Wednesday, January 29, 2014

Frozen Kingdom

Recently, freezing rain shocked our south Louisiana sensibilities. As I sat warm in my living room, I watched some brown finches duck under a leafy green bush near the porch to escape the icy drizzle. While I pondered the small birds plight, white accumulated on the wood planks of our wharf. Mist rose from the chilled river in buffs that scurried across the ripples from the North Wind's breath.
Twice in sunny weather, I've spotted a bald eagle taking flight from the trees on the far bank. It prompted me to write this poem:

Frozen Kingdom

Where is the eagle?
Where does he roost in an unlikely storm?
The sparrow hops beneath the evergreen,
but not his majesty.
No cover for the king, whose wings require space.
Free to rise above his realm—
glide the frozen pathways of the wind.

Around 10am, hoping to glean some warmth through osmosis and a familiar laugh, I called my aunt in Phoenix. As we spoke I looked out the window and perched on a dead pine, 150 feet in the air sat my eagle. I ran to get the binoculars. This is my third sighting and the first time I've seen him perched. His backside towards me, he glance over his shoulder to reveal that magestic white head and hooked beak, and I saw his eye close. From this direction, I'm not sure if he was blinking or if that was a wink, but with that he took wing and was gone.
What a writing prompt—what motivates you?

Monday, January 27, 2014


fresh paper, like fresh meat
a ravenous appetite
to touch the lined sheet
tear nourishment from my pen
rip the fear
calm the hunger pangs

Friday, January 10, 2014

Starting Anew

In mid-2013 I wrote about setting goals and professed that I would write a blog per week. But alas – life happens.
I’ve been trying to organize my office space, files, and catch up on emails. My old friend, Jack Odell, is a pastor who writes a popular blog I follow called: midweek Manna. One of his recent posts, We Need More of These Things, talks about having more stuff, but needing MORE generosity, kindness, tolerance, and prayer in our lives.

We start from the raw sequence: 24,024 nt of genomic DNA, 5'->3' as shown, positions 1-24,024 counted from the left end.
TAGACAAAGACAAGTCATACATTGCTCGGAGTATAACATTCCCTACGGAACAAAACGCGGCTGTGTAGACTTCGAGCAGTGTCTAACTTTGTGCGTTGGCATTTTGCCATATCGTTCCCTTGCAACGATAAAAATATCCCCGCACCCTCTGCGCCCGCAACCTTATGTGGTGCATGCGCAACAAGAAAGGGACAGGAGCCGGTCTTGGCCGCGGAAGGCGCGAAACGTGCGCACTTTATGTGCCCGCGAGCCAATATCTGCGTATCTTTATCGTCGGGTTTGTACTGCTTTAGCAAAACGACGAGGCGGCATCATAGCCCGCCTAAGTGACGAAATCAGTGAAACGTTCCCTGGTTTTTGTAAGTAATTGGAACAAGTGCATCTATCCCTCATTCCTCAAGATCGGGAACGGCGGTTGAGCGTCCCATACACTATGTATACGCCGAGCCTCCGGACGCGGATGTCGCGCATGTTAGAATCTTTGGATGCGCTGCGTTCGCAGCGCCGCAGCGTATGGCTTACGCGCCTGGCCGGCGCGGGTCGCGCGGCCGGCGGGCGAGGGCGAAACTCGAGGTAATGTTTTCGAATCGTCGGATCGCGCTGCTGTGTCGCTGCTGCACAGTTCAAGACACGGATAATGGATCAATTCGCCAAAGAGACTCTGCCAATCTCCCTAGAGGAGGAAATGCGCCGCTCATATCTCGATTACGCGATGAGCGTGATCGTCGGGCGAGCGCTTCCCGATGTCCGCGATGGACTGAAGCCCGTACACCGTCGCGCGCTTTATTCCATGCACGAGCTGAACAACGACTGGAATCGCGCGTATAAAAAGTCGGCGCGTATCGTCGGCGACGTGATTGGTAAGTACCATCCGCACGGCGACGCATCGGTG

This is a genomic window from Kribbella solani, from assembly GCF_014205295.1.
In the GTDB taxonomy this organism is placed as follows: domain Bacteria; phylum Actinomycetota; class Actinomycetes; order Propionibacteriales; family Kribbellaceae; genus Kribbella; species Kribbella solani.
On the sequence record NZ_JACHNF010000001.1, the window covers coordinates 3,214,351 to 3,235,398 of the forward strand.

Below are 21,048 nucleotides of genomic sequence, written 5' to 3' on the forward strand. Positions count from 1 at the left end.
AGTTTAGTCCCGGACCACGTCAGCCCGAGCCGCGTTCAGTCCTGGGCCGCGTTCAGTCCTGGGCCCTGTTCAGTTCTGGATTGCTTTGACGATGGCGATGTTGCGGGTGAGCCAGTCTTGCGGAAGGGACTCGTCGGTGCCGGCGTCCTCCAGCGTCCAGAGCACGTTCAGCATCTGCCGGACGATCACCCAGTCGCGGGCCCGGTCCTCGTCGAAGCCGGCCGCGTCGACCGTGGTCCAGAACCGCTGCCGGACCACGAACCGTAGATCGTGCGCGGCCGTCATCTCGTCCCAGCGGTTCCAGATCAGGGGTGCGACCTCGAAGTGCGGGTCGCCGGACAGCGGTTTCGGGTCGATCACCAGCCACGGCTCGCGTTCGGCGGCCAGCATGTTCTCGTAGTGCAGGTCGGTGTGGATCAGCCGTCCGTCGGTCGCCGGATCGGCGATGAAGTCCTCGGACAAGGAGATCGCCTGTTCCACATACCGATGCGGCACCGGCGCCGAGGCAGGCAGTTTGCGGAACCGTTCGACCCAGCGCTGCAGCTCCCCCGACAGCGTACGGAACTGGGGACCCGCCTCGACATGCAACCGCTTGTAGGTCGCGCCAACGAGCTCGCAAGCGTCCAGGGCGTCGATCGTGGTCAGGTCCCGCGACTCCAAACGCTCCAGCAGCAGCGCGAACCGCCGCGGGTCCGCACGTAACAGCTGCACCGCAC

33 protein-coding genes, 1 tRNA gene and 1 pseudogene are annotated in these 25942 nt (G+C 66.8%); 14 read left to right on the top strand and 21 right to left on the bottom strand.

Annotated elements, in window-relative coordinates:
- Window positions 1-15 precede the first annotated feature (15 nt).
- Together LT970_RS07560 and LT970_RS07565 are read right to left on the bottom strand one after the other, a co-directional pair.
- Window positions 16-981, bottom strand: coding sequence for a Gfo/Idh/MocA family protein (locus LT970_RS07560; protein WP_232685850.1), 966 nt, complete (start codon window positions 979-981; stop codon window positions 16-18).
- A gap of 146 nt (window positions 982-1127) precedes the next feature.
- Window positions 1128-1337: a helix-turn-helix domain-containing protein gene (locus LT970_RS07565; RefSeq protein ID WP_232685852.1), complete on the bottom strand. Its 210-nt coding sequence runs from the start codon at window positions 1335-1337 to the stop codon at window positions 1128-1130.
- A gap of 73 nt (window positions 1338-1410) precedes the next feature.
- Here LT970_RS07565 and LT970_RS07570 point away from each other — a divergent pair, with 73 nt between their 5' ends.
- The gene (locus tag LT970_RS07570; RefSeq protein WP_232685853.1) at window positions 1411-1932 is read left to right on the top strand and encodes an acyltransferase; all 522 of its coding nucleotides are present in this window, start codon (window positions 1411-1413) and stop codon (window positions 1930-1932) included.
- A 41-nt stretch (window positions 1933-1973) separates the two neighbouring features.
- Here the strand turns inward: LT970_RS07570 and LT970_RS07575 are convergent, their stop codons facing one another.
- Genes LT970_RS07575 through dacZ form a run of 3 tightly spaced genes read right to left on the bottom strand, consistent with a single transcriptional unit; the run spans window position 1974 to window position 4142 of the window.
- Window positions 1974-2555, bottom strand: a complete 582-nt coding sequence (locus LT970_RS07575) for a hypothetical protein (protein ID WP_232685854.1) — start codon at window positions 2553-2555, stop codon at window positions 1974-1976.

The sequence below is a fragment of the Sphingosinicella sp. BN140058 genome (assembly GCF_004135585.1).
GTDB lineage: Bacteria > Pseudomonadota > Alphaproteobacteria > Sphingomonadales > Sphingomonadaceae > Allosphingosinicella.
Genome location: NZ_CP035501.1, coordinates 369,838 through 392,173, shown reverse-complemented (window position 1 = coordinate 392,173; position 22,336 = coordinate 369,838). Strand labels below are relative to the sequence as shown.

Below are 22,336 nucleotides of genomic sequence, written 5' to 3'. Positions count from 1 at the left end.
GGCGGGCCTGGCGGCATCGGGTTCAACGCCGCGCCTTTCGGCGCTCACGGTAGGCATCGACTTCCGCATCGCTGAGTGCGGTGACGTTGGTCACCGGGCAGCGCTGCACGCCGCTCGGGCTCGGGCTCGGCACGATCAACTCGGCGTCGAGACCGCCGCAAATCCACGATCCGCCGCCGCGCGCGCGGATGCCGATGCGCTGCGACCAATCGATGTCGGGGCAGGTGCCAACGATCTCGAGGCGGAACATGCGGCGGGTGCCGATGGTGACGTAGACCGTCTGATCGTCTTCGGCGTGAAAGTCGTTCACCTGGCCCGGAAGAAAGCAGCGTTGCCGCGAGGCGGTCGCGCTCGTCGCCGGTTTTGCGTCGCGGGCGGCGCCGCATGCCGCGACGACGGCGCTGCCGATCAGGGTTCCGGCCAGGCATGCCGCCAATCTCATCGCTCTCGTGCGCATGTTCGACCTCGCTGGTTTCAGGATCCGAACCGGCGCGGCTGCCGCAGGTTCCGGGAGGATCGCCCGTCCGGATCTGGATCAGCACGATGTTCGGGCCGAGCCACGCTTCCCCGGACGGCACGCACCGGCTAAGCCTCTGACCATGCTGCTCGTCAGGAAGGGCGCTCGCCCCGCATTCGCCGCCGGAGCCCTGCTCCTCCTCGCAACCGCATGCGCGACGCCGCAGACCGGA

This resonated with me, and I’ve decided it makes a terrific New Year’s Resolution. I want to start anew with more generosity, being kinder and more tolerant of my fellow man and myself. This is all possible because 2014, I will strive to center myself in prayer. Thanks Jack.

Monday, October 28, 2013


On a recent trip to the Grand Canyon, I used the excuse to visit a cousin I hadn’t seen in years. It was good to catch up and share old memories. A gracious host, we had the run of her home that was filled with her various collections. Every flat surface contained fun and whimsical collectables from cookie jars to cartoon action toys.

Returning to my home turf, I started thinking about my collections. What have I got sitting on the shelves of my ego? Dusty memories, antique grudges, and hurtful platitudes (still in their original containers) line the shelves of my mind. It’s easy to store wounds, put them away in glass cases where I hash them over periodically from a safe distance. Forgiveness takes work. I don’t want to dust the toys of indignation and self-righteousness I have stored.
Visiting my attic, I see several skeletons. Maybe I’ll take them out for Halloween--give them a good cleaning.


Saturday, October 19, 2013

Educated, Encouraged, and Inspired

The Bayou Writers Group of Lake Charles is hosting its 10th Annual Conference, A Bridge to Publication on November 9th, 8AM – 4PM at University United Methodist Church, 3501 Patrick St., Lake Charles, LA.

This is my first rodeo as President, and there are a million details, but things are coming together with the members all doing their share. BWG is a terrific group of individuals who happen to be writers. This year’s conference, like the group’s motto, is sure to Educate, Encourage, and Inspire those who attend.